Saturday, August 15, 2020

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Hidden Gems: Southern Oregon Coast’s Comradery of Divers

I’m sitting on The Sarge, headed out to the Charleston Jetty. On the boat is Eric and Sherry Trapp, husband and wife duo and long time local recreational divers; Grant Herron and Elizabeth Seely, both young recreational divers; and their boat driver Ralph Penland, a retired fisherman. These are members from Outcast Dive Club, a local recreational...

The Treasures of Lake Mohave

The southwestern United States has had a longstanding relationship with adventure: the rugged tales of the Wild West; Vegas’s shiny, but often seedy history; and America’s favorite highway, Route 66, with its myriad attractions and roadside oddities. This legacy carries into the region’s waterways, and to this day, many treasures and experiences still lie in wait beneath the waters....

Hawaii: Your Underwater Dream Vacation

By Selene Muldowney The mention of Hawaii evokes images of beautiful resorts, pristine waters, sandy white beaches, luau festivities, volcanoes, lava tubes, tropical foods, and lots of sunshine. All the Hawaiian islands are beautiful and unique, home to 1,200 miles of coral reef, lush underwater gardens, legendary volcanoes, and unapparelled adventure. Hawaii is viewed as the dream vacation by almost...

The Sign Says: Gone Megalodon Hunting!


Article and photos by Tom Szabo It was unseasonably cool for March on the Gulf Coast of Florida, but I didn’t care. I fell backwards off the boat - watching the sky flip - then I hit the water. After bobbing to the surface, I signaled to start the decent. February’s high water temperature of 74 degrees was now a...

Port Hardy: Between Civilization and Wilderness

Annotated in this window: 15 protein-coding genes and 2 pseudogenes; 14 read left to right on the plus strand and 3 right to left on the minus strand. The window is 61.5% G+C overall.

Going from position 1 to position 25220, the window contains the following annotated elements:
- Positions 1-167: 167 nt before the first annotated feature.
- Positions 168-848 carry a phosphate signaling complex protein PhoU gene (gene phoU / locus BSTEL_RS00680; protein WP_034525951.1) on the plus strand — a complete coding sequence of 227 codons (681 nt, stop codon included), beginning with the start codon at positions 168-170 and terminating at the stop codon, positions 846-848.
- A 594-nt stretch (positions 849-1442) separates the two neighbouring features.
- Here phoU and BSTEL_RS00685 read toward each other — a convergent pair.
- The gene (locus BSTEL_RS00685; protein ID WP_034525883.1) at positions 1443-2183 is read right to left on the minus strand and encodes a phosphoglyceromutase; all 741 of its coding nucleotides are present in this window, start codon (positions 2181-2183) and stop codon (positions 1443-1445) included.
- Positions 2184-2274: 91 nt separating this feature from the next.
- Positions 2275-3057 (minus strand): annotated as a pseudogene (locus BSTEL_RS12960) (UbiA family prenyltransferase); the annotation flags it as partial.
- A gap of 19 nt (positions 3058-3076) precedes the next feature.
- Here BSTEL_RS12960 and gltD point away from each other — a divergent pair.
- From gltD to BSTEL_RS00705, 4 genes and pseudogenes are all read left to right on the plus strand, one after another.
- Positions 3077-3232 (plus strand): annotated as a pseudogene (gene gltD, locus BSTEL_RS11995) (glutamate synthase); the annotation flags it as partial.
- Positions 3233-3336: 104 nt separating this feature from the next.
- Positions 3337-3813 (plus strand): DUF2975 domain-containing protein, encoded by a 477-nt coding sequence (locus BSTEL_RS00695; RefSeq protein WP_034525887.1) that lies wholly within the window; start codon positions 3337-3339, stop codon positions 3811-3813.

Port Hardy, on the northern  tip of Vancouver Island, borders the civilized world and the natural world. The town, named after Vice-Admiral Sir Thomas Masterman Hardy, former captain of H.M.S. Victory, is the last bastion of civilization where urban wilderness meets nature of the first kind on the North Island. With a thriving population between 4,200 and 4,500 residents, this turn-of-century townsite is the largest community in the region boasting a bustling terminal for B.C. Ferries’ service to several remote communities along the breathtaking Inside Passage and Discovery Coast Passage sailing routes to Prince Rupert and Haida Gwaii (Queen Charlotte Islands). Visitors can also travel up the scenic Sunshine Coast to Powell River and travel by ferry to Comox, just a 3.5 hour drive from Port Hardy. Port Hardy is the closest commercial Airport providing flights to Vancouver, Victoria, Nanaimo, and many coastal communities.

IVS Launches Trip to the Land Down Under

Indian Valley Scuba (IVS), a dive center headquartered in Harleysville, Pennsylvania, is no stranger to dive travel, and for many years has shared a wide range of scuba destinations both domestic and exotic: from Roatan to Florida; from the Philippines to North Carolina. From November 11 to 26, the center and friends will conduct an unforgettable expedition to Australia, taking in its sights and flavor both below the waves and topside.

Diving into the Atomic Age: Washington’s Titan Silo

Since its inception, scuba diving has gone hand in hand with history: whether it be exploring natural geological features millions of years old, uncovering vessels lost to wind and sea, or tracing the evolution of species and environments. Whenever a diver takes the plunge, they are performing more than just a scuba excursion: there are rich histories scattered throughout North America, whether they be miles off the coast, or deep inland. Such is the case of the abandoned Titan I ICBM (inter-continental ballistic missile) silo: a one-of-a-kind dive located in Washington State’s interior, which showcases a side of the Cold War few people get to experience firsthand: the innerworkings of an instrument of deterrence. Dark, flooded, and trimmed by salvagers, the facility, just like the conflict that ignited its construction, is gone, but far from forgotten. Within these gray remnants pulse a spark of curiosity (particularly for those divers old enough to remember a world where East was divided by West) and a thirst for connecting with the past: diving into the Atomic Age.

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